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A Favor

Hi folks. I left for vacation today to celebrate my fortieth birthday. I'll blog more about it when I have a chance. In the meantime, I have a request.

I haven't been following the threads today, but I still have had to field concerns and complaints via iPhone, which suggests that hostilities are still flaring at dagblog.

As a favor, or perhaps a birthday gift, I would like to ask you all to chill out. Please tone down your responses to one another and try to avoid the urge to lash out, no matter how much you think someone deserves a lashing.

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Michael Wolraich's picture

Occupy Wall Street to be Evicted

From Paul Newell, Democratic District Leader of New York's 64th Assembly District:

It appears that Mayor Bloomberg and NYPD Commissioner Ray Kelly are planning to forcibly evict the Occupy Wall Street protesters from Zuccotti Park in the heart of Lower Manhattan.  This is unlawful, undemocratic and risks silencing what may be an important voice.

Please call Mayor Bloomberg right away at 311 (If you are outside of NYC right now, call 212.639.9675 instead.) and tell him not to kick the protesters out of Zuccotti Park.

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Michael Wolraich's picture

Lost in Liberty Square

It took me half an hour to find the Internet Working Group at the Occupy Wall Street demonstration in downtown Manhattan. The protesters have been here 24-hours a day for three weeks to denounce corporate greed and economic inequality. They sleep on the ground under blue tarps, which I discovered after almost stepping on one.

I wasn't sure what the Internet Working Group was, but it sounded intriguing. The www.occupywallst.org website promised a meeting at 5 p.m, so I took the subway downtown and plunged into the ragged mass of thousands packed into an unremarkable urban plaza of less than an acre. The organizers have been calling the park by its original name, Liberty Plaza, though they've refashioned it Liberty Square, which sounds more like an iconic protest setting and less like a suburban shopping mall.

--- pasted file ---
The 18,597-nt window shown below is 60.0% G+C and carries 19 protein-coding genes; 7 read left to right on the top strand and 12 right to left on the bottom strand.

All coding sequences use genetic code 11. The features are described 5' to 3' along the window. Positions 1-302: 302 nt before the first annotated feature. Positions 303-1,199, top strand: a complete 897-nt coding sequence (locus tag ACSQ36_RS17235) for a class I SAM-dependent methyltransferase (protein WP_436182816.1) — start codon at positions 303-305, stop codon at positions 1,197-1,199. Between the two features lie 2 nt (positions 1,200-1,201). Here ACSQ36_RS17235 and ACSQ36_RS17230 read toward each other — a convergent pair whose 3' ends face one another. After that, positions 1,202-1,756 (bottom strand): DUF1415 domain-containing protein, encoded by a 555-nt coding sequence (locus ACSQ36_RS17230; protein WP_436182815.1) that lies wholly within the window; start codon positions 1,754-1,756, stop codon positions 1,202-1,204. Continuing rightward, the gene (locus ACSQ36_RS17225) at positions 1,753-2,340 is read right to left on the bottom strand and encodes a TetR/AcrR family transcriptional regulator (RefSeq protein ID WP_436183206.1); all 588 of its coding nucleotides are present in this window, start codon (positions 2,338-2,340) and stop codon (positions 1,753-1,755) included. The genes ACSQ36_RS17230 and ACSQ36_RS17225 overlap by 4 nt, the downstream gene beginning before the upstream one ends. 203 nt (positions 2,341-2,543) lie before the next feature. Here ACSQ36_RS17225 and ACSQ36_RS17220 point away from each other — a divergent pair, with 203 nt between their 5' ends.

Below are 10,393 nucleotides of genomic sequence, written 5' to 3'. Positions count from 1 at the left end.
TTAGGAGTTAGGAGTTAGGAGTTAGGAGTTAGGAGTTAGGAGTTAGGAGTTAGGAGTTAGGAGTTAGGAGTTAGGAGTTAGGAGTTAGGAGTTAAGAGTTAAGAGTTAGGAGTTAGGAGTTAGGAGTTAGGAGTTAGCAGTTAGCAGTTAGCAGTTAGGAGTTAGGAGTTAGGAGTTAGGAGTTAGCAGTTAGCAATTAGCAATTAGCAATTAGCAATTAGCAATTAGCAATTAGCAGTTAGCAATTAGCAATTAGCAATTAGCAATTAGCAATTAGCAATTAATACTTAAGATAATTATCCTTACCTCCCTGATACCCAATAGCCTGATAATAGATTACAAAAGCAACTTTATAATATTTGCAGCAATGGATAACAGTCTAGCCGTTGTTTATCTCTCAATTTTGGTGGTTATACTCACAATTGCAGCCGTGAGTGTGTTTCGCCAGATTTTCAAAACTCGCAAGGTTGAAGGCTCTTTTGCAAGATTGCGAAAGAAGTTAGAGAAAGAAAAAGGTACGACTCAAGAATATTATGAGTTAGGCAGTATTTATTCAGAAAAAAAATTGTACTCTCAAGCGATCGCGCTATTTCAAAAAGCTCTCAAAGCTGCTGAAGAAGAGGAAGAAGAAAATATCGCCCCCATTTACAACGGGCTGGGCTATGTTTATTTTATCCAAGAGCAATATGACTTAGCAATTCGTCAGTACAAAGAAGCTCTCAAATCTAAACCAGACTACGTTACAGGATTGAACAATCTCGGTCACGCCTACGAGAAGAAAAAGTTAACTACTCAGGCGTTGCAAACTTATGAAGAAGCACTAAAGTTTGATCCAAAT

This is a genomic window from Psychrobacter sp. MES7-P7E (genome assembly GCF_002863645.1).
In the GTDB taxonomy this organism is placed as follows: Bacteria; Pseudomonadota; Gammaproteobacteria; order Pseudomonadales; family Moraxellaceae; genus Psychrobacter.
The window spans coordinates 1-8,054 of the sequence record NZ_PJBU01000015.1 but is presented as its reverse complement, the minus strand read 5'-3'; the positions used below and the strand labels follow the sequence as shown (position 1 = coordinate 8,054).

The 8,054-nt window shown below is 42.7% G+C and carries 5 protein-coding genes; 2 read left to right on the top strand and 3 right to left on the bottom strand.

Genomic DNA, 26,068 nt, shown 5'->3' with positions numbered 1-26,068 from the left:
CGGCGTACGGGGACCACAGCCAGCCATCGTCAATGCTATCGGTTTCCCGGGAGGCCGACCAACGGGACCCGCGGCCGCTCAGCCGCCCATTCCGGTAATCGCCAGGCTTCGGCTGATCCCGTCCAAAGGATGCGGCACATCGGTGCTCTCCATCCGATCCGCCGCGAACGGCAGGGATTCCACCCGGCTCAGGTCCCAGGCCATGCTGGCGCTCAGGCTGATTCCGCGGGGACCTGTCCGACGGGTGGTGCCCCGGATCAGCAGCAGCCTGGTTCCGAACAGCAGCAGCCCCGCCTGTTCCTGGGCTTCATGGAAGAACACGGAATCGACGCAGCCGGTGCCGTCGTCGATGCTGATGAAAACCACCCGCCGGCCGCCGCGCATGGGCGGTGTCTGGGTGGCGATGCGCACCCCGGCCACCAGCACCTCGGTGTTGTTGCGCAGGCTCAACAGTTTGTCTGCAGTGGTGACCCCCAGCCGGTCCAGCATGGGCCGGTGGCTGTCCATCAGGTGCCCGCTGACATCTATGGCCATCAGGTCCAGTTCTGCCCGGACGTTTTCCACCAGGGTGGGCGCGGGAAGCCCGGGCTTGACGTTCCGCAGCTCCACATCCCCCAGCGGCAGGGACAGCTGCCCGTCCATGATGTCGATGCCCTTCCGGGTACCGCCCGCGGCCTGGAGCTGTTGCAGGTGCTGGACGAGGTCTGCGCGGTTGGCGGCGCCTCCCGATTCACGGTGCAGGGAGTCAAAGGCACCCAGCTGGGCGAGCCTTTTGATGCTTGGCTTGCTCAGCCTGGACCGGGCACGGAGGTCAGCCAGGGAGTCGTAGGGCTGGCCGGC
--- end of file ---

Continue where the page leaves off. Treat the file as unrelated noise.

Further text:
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Once upon a time, a liberal Republican was a star

If presidential hopeful Rick Perry should awaken one night in a cold sweat with the Ghost of Republican Past hovering by his bedside, the apparition will likely take the form of Sen. Charles Percy, who passed away on Saturday after a long struggle with Alzheimer's disease.

Percy's political career ended when he lost his Illinois Senate seat in 1984, the same year that future Texas Gov. Rick Perry won his first election to the Texas House of Representatives as a Democrat. Charles Percy's fall from GOP wunderkind to party outcast offers a vivid illustration of the Republican Party's mutation from a vibrant and diverse coalition to the dogmatic cult of conservative ideology that it has become today.

Read the full article at CNN.com

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Michael Wolraich's picture

Palestinian Statehood and the Politics of Denial

For once, the stars aligned to favor an unlucky people. Defying the odds, the permanent members of the U.N. Security Council agreed to admit a country of refugees still struggling to build a permanent state. The Security Council's recognition did not change the "facts on the ground." The refugees still had to fight for sovereignty and security. But the international recognition offered them a symbol of dignity that they had never experienced. They were not just a people. They were a nation.

That nation was Israel. The year was 1949.

The Palestinians now seek to emulate Israel's example. President Mahmoud Abbas has defied the United States, the Arab League, and even Hamas by seeking full U.N. member status, which requires Security Council approval.

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Michael Wolraich's picture

Open Thread on Obama's Speech

You know that you want it...

My immediate take: